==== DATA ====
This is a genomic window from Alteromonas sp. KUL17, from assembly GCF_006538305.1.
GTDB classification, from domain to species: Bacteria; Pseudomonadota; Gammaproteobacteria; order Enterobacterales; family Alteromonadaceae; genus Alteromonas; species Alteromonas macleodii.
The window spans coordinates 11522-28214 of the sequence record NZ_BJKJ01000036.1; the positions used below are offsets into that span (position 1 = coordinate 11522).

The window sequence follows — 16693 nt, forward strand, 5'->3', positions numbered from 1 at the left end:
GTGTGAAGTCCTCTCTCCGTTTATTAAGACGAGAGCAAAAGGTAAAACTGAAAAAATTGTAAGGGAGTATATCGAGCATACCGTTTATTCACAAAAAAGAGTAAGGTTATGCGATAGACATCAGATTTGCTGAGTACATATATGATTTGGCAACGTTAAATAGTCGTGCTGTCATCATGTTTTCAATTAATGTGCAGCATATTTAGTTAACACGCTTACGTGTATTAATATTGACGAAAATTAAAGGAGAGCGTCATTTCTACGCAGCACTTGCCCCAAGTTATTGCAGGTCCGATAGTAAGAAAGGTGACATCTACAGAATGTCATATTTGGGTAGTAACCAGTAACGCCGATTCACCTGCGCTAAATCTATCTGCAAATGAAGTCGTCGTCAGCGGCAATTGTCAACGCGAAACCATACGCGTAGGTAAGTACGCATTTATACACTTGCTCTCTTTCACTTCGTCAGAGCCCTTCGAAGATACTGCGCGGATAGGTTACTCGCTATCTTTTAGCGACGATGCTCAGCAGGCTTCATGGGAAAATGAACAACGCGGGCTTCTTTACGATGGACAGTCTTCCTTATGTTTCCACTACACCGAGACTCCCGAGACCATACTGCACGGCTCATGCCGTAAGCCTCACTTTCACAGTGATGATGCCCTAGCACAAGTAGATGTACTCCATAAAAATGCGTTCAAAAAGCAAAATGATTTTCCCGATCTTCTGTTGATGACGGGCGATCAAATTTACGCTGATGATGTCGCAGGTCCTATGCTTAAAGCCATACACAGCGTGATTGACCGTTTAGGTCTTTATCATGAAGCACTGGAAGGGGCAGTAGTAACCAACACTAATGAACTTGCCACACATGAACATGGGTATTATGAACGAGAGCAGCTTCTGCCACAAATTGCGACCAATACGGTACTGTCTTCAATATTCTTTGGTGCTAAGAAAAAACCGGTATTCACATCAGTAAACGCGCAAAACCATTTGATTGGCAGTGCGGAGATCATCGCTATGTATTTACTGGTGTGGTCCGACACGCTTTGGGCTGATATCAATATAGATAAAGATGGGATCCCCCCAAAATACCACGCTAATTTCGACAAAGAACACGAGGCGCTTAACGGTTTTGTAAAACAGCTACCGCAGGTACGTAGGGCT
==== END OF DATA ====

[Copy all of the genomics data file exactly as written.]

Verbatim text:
This is a genomic window from Alteromonas sp. KUL17, from assembly GCF_006538305.1.
GTDB classification, from domain to species: Bacteria; Pseudomonadota; Gammaproteobacteria; order Enterobacterales; family Alteromonadaceae; genus Alteromonas; species Alteromonas macleodii.
The window spans coordinates 11522-28214 of the sequence record NZ_BJKJ01000036.1; the positions used below are offsets into that span (position 1 = coordinate 11522).

The window sequence follows — 16693 nt, forward strand, 5'->3', positions numbered from 1 at the left end:
GTGTGAAGTCCTCTCTCCGTTTATTAAGACGAGAGCAAAAGGTAAAACTGAAAAAATTGTAAGGGAGTATATCGAGCATACCGTTTATTCACAAAAAAGAGTAAGGTTATGCGATAGACATCAGATTTGCTGAGTACATATATGATTTGGCAACGTTAAATAGTCGTGCTGTCATCATGTTTTCAATTAATGTGCAGCATATTTAGTTAACACGCTTACGTGTATTAATATTGACGAAAATTAAAGGAGAGCGTCATTTCTACGCAGCACTTGCCCCAAGTTATTGCAGGTCCGATAGTAAGAAAGGTGACATCTACAGAATGTCATATTTGGGTAGTAACCAGTAACGCCGATTCACCTGCGCTAAATCTATCTGCAAATGAAGTCGTCGTCAGCGGCAATTGTCAACGCGAAACCATACGCGTAGGTAAGTACGCATTTATACACTTGCTCTCTTTCACTTCGTCAGAGCCCTTCGAAGATACTGCGCGGATAGGTTACTCGCTATCTTTTAGCGACGATGCTCAGCAGGCTTCATGGGAAAATGAACAACGCGGGCTTCTTTACGATGGACAGTCTTCCTTATGTTTCCACTACACCGAGACTCCCGAGACCATACTGCACGGCTCATGCCGTAAGCCTCACTTTCACAGTGATGATGCCCTAGCACAAGTAGATGTACTCCATAAAAATGCGTTCAAAAAGCAAAATGATTTTCCCGATCTTCTGTTGATGACGGGCGATCAAATTTACGCTGATGATGTCGCAGGTCCTATGCTTAAAGCCATACACAGCGTGATTGACCGTTTAGGTCTTTATCATGAAGCACTGGAAGGGGCAGTAGTAACCAACACTAATGAACTTGCCACACATGAACATGGGTATTATGAACGAGAGCAGCTTCTGCCACAAATTGCGACCAATACGGTACTGTCTTCAATATTCTTTGGTGCTAAGAAAAAACCGGTATTCACATCAGTAAACGCGCAAAACCATTTGATTGGCAGTGCGGAGATCATCGCTATGTATTTACTGGTGTGGTCCGACACGCTTTGGGCTGATATCAATATAGATAAAGATGGGATCCCCCCAAAATACCACGCTAATTTCGACAAAGAACACGAGGCGCTTAACGGTTTTGTAAAACAGCTACCGCAGGTACGTAGGGCT